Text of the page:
But that's really the only thing. I mean, I do some like cupping and I do soft tissue mobilization with scraping tools or whatever. And I don't try to direct all of them. No, I always feel like it's cold lasers, rock tape. They have a lifespan. Yeah. And one's physical and one's a light, so you can't just use them forever. So you kind of have to factor that into. Yeah, absolutely. What you're doing is important. Do you ever do discount packages if Sally in the neighborhood invites people over and you have 5 people? Is there a discounted rate or corporate rates or anything like that? Like a chiro party? Yeah. Yeah. Always highly encouraging, obviously, as we all should be. I mean, if you're trying to grow your business, you want more patients, right? So I'm highly encouraging of especially husbands and wives to schedule together and the way that I incentivize that is you each get $10 off your treatment. That saves me travel. Even just for two, just for two, yeah. Wow. I wouldn't have to. I know that, but it's obviously appreciated and it does get people to want to schedule together. That little incentive is it saves me the travel time. I know there's a little in our House call forum group. There are some people who strongly agree with discounting services. And some people who advise you never to do that. So I think it has to be it's a personal decision, obviously, and you need to weigh the benefits versus is this worth it or not. And for me it is. And then for my corporate visits that are just the 15 minute, if there's a group of 6 or more that scheduled together, they each get $15 off at 15 minute rate. So it brings it down to basically the typical cash rate in the area. Yeah, who cares? Because then you got all your daily goals met in one time and it's been three hours, and I'm done. Yep. Or I don't have to be done. It could just be a really bang out day. Yeah, yeah, exactly. Or you're going to take a long to our break and work out and come back to it in a couple hours, so. Yeah. You ever do any memberships like buy 5 get one free or blah, blah, blah. When I first started, I thought I had this grand idea of selling packages like that. Like a punch card type thing by, of course. By 11 get one free I think is what I think I sold one package and I was like, never mind. People don't mind just paying per service or per visit. It's easier for me as far as like bookkeeping and stuff goes. And people aren't willing to pay the full price. I'm obviously fine with that. So no, that was something that I wanted to do. Maybe I didn't push hard enough. I shouldn't say push. Maybe I didn't bring that up off enough to even be. That's a whole year kind of depending on what they needed. So maybe a 6 visit might have been an easier. Yeah, yeah. You're probably gonna need 6 anyway. I might as well get one for you. Yeah. Save 10%, whatever. Yeah. But I have found that the type of patient that's willing to pay for a house call typically isn't so concerned with price. So I guess it's not the money for them. Yeah. Yeah. You ever feel unsafe? I mean, let's be honest, a guy can feel unsafe going somewheres absolutely. Double whammy. I mean, I think for myself, the only thing I would feel unsafe about is, oh, he touched me. Oh, this or that, and you're like, what? But you know what I mean? But I mean, sexual harassment, maybe not so much. Yeah. But sexual assault, hello. That could be something. That is a extremely valid question. And I think it's something that you need to if you're considering the house call business model. That's something that you need to wait for sure. Businesses like mine or I mean, you hear about female real estate agents, right? That's another issue. You always kind of have to have your guard up. So it's a real concern for sure. I take, you know, I do what I can to mitigate risk for sure when if I have a new patient. And that's the nice thing about having basically my business is pretty much all referral based now. So I know that if I have a trustworthy patient, likely they're referral is also going to be trustworthy. So I've gotten to the point where I do feel safe. Originally, when I first started, and I was just out marketing the heck out of myself and meeting all these new people that it was a real concern. And so how I chose to mitigate that was I would my husband has access to my accounts if absolutely necessary. He's never needed to log in, but I share my schedule with him, not the patient information, but I share this is the time that I'm going to be with this new patient. I've never met. This is when you can expect me to be to leave. And if you don't hear from me by this time, reach out to me, you know, like this is our mitigation plan, I guess. And then another tactic that I would use is when I would show up at the door and the patient would open the house. It would be on the phone with my husband and I would say, hey, you know, Brandon, I'm here for my one o'clock appointment with so and so with my new patient, whatever. I'll check in with you in an hour when we're finished. And so that way, the patient knew there was somebody waiting for me to check in. I'm not saying that that is 100% a guarantee that nothing could happen to you, but it lets them know like, hey, somebody knows where you're at who you're with and when to expect you to be finished with them.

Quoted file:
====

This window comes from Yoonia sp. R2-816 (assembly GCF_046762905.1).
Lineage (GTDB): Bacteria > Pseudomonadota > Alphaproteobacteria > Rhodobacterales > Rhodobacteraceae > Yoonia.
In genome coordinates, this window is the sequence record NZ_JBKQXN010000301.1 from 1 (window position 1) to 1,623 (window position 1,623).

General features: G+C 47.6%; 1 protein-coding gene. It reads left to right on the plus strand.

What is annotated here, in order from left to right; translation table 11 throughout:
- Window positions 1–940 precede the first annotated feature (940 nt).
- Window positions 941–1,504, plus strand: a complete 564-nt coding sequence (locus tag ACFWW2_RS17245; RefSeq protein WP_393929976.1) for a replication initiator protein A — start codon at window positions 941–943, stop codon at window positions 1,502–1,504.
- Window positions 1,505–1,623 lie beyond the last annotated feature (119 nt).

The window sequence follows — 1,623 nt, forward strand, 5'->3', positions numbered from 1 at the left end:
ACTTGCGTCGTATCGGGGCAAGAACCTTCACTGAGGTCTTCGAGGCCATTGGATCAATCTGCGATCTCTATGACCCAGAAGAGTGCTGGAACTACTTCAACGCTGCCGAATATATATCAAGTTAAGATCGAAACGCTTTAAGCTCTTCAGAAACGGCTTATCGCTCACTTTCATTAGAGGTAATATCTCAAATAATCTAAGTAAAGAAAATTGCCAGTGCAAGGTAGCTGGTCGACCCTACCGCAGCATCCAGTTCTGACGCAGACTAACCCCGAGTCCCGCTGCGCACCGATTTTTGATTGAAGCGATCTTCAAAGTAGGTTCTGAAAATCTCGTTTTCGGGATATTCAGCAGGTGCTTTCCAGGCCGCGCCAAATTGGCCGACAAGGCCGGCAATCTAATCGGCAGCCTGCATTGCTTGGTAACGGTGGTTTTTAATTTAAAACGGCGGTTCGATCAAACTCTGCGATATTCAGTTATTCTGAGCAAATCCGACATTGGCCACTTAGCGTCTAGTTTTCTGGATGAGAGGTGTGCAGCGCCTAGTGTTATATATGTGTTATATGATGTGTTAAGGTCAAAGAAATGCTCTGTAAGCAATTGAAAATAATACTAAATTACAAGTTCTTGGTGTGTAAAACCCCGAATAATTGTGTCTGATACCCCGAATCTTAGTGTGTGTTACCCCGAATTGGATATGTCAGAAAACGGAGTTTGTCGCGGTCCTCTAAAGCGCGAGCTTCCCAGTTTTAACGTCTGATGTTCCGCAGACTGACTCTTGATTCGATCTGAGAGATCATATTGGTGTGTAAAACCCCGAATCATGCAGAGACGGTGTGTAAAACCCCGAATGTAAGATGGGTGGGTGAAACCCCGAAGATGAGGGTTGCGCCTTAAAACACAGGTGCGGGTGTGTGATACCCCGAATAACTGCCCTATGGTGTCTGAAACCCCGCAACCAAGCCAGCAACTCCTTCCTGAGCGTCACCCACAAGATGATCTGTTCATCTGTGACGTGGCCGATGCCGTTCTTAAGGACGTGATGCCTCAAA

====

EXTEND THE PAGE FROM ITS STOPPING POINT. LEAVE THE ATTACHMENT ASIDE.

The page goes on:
00:30:05 – 00:35:03